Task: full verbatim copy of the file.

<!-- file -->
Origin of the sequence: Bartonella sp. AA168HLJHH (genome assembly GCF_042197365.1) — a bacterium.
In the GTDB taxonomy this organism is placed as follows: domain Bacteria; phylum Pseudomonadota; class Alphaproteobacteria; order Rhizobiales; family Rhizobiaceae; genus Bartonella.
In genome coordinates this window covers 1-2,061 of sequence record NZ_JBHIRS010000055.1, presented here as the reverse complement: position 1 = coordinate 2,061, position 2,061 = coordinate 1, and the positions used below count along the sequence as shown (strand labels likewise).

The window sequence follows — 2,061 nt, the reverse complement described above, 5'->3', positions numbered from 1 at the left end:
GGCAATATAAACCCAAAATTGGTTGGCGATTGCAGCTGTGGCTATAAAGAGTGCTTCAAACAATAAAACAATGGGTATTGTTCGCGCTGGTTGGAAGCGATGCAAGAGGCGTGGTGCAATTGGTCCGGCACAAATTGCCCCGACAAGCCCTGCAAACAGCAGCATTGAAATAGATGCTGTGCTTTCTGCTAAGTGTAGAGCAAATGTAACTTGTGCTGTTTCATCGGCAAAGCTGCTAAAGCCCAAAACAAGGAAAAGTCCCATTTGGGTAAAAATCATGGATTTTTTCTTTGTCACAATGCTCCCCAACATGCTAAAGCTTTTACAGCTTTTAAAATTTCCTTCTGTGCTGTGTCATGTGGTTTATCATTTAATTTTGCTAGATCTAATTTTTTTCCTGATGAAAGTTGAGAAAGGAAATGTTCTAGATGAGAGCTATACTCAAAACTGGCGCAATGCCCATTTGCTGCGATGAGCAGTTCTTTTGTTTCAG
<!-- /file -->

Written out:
Origin of the sequence: Bartonella sp. AA168HLJHH (genome assembly GCF_042197365.1) — a bacterium.
In the GTDB taxonomy this organism is placed as follows: domain Bacteria; phylum Pseudomonadota; class Alphaproteobacteria; order Rhizobiales; family Rhizobiaceae; genus Bartonella.
In genome coordinates this window covers 1-2,061 of sequence record NZ_JBHIRS010000055.1, presented here as the reverse complement: position 1 = coordinate 2,061, position 2,061 = coordinate 1, and the positions used below count along the sequence as shown (strand labels likewise).

The window sequence follows — 2,061 nt, the reverse complement described above, 5'->3', positions numbered from 1 at the left end:
GGCAATATAAACCCAAAATTGGTTGGCGATTGCAGCTGTGGCTATAAAGAGTGCTTCAAACAATAAAACAATGGGTATTGTTCGCGCTGGTTGGAAGCGATGCAAGAGGCGTGGTGCAATTGGTCCGGCACAAATTGCCCCGACAAGCCCTGCAAACAGCAGCATTGAAATAGATGCTGTGCTTTCTGCTAAGTGTAGAGCAAATGTAACTTGTGCTGTTTCATCGGCAAAGCTGCTAAAGCCCAAAACAAGGAAAAGTCCCATTTGGGTAAAAATCATGGATTTTTTCTTTGTCACAATGCTCCCCAACATGCTAAAGCTTTTACAGCTTTTAAAATTTCCTTCTGTGCTGTGTCATGTGGTTTATCATTTAATTTTGCTAGATCTAATTTTTTTCCTGATGAAAGTTGAGAAAGGAAATGTTCTAGATGAGAGCTATACTCAAAACTGGCGCAATGCCCATTTGCTGCGATGAGCAGTTCTTTTGTTTCAG